Aboriginal Hostels signs Enforceable Undertaking

Aboriginal Hostels Limited (Aboriginal Hostels) has back-paid staff more than $2.7 million after entering into an Enforceable Undertaking (EU) with the Fair Work Ombudsman.

Aboriginal Hostels is a Commonwealth Government organisation, which operates 45 hostels across Australia. It provides accommodation for Indigenous Australians who need to be away from home to access education, employment, health and other services.

The organisation self-reported underpayments to the Fair Work Ombudsman in March 2020.

After being prompted by a pay query from an employee, Aboriginal Hostels commissioned an audit and discovered it had failed to ensure its lowest-classification employees received the minimum pay rates and entitlements.

Affected employees were covered under the Australian Public Service Enterprise Award 2015 and the Aboriginal Hostels Limited Enterprise Agreement 2017.

The ‘Australian Public Service Level 1’ employees were engaged as night attendants, cooks, kitchen hands, cleaners, handypersons and hostel workers.

They were underpaid minimum wage rates, Sunday penalty rates, an overtime meal allowance, annual leave pay and pay-point progressions between August 2017 and September 2020.

Underpaid employees worked in metropolitan and regional areas across Victoria, NSW, Western Australia, South Australia, Queensland and the Northern Territory.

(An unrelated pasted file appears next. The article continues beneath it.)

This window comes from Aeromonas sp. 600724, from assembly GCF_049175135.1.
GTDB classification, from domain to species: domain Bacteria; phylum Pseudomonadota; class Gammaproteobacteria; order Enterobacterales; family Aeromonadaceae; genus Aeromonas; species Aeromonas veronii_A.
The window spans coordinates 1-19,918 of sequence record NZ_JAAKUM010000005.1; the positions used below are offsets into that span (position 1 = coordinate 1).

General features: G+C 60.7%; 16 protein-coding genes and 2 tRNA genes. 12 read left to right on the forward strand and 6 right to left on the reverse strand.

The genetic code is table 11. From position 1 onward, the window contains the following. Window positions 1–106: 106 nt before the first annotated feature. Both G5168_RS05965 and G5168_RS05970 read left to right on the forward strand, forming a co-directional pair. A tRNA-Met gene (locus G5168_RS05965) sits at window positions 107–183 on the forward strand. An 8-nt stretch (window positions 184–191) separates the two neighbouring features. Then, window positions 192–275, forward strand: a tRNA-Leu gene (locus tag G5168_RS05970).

In total, Aboriginal Hostels has back-paid 687 current and former employees more than $2.7 million (including interest and superannuation). Individual back-payments range from $3 to more than $37,000.

Fair Work Ombudsman Sandra Parker said the underpayments were the result of Aboriginal Hostels not having adequate payment systems and processes in place.

“Under the Enforceable Undertaking, Aboriginal Hostels has committed to implementing stringent measures to protect the rights of its workforce. These measures include developing systems and processes for ensuring compliance in future and engaging an independent auditor to conduct two audits of its compliance with workplace laws,” Ms Parker said.

“This matter demonstrates how important it is for employers to perform regular payroll checks and be aware of every lawful entitlement they must pay their employees. Any employer who needs assistance meeting their lawful obligations should contact the Fair Work Ombudsman.”

Under the EU, Aboriginal Hostels is required to display workplace and online notices detailing its workplace law breaches, apologise to workers, commission workplace relations training for relevant payroll and workplace relations staff, and commission an independent organisation to operate a Hotline for employees for 12 months.

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